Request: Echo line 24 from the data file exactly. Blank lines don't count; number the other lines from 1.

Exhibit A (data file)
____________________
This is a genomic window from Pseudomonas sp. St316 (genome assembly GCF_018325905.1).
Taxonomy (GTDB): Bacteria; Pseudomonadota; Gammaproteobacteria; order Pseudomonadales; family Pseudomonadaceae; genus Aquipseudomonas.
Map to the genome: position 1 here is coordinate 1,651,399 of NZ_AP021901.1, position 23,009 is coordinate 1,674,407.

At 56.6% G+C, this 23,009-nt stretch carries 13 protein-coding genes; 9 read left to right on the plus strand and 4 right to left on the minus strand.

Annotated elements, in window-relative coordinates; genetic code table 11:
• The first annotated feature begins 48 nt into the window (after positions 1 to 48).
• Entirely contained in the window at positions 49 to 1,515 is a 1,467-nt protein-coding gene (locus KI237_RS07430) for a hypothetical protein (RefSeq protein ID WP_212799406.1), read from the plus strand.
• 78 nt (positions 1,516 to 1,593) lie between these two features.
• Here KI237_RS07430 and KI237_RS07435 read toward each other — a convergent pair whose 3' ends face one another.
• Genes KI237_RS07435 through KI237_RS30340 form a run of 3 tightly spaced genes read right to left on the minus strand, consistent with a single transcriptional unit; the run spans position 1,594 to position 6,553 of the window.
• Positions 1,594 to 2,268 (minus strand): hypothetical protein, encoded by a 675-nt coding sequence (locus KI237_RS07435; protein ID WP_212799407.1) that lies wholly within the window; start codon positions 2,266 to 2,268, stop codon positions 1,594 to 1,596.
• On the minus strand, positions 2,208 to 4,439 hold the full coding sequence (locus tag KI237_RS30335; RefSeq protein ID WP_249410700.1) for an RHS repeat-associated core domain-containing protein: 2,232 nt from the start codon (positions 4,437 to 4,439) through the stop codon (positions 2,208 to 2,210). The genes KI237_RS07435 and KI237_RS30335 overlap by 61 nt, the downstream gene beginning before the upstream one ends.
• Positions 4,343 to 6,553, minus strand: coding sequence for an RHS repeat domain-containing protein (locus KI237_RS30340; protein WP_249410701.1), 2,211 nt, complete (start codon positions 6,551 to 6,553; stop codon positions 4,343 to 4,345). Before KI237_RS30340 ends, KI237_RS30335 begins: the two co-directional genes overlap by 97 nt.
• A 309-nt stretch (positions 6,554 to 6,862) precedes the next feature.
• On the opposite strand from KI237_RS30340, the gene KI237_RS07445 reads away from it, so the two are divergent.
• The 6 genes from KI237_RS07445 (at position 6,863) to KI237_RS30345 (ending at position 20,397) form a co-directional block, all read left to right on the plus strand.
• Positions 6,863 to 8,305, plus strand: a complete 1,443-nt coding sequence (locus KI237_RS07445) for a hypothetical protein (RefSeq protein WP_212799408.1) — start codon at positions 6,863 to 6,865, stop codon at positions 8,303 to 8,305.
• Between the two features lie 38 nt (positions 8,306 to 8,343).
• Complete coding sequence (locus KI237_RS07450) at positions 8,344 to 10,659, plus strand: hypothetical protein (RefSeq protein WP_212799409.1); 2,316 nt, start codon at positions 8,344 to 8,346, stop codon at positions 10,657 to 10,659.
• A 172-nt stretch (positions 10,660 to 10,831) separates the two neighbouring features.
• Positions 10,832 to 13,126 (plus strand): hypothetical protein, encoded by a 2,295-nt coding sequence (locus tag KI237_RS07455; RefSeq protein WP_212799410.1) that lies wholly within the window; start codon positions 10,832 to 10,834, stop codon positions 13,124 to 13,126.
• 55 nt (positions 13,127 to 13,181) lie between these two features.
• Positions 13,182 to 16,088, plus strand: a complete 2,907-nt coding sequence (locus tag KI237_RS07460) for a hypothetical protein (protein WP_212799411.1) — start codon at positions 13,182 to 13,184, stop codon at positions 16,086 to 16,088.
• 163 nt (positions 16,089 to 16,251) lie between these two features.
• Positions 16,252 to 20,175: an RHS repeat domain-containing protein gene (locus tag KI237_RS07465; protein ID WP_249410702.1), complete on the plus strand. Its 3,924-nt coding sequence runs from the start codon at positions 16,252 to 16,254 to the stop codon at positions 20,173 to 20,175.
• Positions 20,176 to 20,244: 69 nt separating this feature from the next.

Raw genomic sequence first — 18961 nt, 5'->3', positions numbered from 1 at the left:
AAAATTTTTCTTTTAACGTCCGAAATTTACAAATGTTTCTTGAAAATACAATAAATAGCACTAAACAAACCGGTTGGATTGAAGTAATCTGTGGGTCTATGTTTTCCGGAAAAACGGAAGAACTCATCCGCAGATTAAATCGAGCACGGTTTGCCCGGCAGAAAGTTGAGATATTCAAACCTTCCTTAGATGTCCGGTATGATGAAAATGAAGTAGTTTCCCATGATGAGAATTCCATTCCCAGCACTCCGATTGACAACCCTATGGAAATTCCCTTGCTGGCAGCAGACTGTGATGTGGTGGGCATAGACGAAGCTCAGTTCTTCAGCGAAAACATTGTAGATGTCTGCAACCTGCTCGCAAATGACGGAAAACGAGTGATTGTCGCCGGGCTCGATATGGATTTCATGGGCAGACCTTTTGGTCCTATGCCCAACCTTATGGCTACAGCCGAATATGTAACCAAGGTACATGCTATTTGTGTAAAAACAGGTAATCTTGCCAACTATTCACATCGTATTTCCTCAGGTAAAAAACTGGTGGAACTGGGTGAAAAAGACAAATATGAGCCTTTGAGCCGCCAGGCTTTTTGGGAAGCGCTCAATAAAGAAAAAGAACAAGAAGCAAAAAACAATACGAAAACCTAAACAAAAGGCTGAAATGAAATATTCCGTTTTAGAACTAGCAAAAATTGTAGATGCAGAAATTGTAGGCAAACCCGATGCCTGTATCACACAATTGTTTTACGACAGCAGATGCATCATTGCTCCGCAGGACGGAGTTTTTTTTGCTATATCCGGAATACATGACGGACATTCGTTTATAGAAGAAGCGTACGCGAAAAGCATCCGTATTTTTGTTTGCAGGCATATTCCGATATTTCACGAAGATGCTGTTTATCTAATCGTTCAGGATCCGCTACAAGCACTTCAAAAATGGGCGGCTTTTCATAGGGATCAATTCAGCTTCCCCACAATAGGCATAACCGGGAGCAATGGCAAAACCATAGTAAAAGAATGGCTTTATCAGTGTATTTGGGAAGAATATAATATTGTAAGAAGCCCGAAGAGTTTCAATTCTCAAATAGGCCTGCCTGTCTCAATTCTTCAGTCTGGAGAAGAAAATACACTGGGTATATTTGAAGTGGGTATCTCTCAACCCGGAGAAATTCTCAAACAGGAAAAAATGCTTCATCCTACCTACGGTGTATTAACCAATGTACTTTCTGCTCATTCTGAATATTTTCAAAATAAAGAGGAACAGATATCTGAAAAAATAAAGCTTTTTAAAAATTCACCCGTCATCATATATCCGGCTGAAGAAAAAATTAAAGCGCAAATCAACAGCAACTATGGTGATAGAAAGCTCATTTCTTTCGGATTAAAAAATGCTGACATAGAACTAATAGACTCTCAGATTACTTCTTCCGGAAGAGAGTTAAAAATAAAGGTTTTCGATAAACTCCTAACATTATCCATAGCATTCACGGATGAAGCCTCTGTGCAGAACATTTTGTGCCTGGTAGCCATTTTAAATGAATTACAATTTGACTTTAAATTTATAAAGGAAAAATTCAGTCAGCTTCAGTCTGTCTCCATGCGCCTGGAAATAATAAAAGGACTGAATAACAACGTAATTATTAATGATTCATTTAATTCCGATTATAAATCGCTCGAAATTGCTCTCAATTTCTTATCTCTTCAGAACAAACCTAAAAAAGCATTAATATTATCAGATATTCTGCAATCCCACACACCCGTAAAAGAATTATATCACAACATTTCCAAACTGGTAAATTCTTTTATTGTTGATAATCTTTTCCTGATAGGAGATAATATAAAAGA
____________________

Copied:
• 163 nt (positions 16,089 to 16,251) lie between these two features.